Umeå University, Faculty of Medicine, Department of Public Health and Clinical Medicine, Epidemiology and Global Health. Umeå University, Faculty of Social Sciences, Umeå Centre for Gender Studies (UCGS).
    Increasing physical activity, but persisting social gaps among middle-aged people: trends in Northern Sweden from 1990 to 20072011In: Global Health Action, ISSN 1654-9716, E-ISSN 1654-9880, Vol. 4, p. 6347-Article in journal (Refereed)
    Abstract [en]

    BACKGROUND: Physical activity is identified as one important protective factor for chronic diseases. Physical activity surveillance is important in assessing healthy population behaviour over time. Many countries lack population trends on physical activity.

    OBJECTIVE: To present trends in physical activity levels in Västerbotten County, Sweden and to evaluate physical activity among women and men with various educational levels.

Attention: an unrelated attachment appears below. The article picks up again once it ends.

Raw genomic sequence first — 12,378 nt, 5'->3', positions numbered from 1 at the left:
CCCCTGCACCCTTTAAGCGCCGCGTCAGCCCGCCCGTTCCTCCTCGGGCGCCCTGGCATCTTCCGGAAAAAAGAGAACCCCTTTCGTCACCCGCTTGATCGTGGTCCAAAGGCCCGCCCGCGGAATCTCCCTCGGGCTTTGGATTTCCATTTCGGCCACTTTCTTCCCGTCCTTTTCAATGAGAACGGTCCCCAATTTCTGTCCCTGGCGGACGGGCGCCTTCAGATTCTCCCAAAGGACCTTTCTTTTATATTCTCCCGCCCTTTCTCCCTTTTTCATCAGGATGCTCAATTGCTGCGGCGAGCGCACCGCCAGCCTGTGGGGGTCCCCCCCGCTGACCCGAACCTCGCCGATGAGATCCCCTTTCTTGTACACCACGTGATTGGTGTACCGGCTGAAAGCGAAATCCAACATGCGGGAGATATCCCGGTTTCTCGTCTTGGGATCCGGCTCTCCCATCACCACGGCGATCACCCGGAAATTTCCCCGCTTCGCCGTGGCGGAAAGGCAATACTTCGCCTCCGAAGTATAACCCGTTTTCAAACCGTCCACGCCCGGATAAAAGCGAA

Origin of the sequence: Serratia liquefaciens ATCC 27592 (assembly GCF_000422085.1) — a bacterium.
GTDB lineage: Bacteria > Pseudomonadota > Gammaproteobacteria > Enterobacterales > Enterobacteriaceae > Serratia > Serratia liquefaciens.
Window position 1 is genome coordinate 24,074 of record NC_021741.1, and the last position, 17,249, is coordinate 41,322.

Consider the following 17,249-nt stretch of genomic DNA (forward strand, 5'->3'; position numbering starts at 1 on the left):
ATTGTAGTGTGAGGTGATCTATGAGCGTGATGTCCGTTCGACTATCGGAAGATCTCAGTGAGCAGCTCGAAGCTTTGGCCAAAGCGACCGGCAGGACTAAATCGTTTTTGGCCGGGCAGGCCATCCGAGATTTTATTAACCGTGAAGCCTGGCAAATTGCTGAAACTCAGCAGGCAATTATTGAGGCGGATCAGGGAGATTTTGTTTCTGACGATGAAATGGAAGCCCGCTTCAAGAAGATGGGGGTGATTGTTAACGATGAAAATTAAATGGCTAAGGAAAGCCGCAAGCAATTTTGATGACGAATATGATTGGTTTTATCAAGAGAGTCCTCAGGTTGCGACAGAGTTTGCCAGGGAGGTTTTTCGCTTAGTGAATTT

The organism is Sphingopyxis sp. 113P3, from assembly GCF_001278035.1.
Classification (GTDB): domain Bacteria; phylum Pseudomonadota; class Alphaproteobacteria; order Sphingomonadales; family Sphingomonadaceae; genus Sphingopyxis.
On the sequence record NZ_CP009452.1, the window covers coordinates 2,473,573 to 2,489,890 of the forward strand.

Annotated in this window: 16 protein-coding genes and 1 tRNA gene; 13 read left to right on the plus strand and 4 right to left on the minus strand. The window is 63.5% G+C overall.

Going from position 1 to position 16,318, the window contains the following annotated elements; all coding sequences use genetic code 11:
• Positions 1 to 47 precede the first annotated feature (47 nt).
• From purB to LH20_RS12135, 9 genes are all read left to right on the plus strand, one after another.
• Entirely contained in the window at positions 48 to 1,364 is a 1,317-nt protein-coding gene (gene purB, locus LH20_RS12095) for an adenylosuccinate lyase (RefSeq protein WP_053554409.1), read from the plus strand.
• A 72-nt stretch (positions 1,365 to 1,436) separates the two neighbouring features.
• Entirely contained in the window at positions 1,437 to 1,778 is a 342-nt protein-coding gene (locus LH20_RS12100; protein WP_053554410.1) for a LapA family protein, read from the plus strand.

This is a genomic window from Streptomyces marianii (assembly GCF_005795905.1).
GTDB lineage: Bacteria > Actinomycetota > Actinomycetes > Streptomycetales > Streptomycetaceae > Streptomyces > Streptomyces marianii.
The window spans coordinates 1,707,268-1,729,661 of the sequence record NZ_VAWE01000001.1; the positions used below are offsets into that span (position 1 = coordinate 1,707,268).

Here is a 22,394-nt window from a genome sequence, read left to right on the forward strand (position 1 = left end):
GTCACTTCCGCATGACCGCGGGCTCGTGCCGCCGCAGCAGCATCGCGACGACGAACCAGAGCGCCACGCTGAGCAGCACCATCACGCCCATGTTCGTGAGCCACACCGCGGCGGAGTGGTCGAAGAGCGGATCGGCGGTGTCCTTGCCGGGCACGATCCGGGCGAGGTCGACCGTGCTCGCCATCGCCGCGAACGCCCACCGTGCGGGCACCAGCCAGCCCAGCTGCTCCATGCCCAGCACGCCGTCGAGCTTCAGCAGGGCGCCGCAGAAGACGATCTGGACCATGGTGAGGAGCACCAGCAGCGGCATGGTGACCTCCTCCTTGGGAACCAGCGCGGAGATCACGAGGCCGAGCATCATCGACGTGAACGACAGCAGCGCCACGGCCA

METHODS: opulation-based cross-sectional and panel data from the Västerbotten Intervention Programme (VIP) during 1990-2007 were used. All individuals in Västerbotten County who turned 40, 50, or 60 years old were invited to their local primary health care for a health screening. Physical activity during commuting, recreational activities, physical exercise, and socio-demographic data were collected using a self-administered questionnaire. Respondents were categorised as sedentary, moderate physically active, or physically active.

    RESULTS: The prevalences of physically active behaviours increased from 16 to 24.2% among men and from 12.6 to 30.4% among women. Increases are observed in all educational groups, but gaps between educational groups widened recently. The level of sedentary behaviour was stable over the time period studied. The 10-year follow-up data show that the prevalences of physically active behaviours increased from 15.8 to 21.4% among men and 12.7 to 23.3% among women. However, 10.2% of men and 3.8% of women remained sedentary.

    CONCLUSION: Despite the promising evidence of increasing physical activity levels among the population in Västerbotten County, challenges remain for how to reduce the stable levels of sedentary behaviours in some subgroups. Persisting social gaps in physical activity levels should be addressed further. An exploration of people's views on engaging in physical activity and barriers to doing so will allow better formulation of targeted interventions within this population.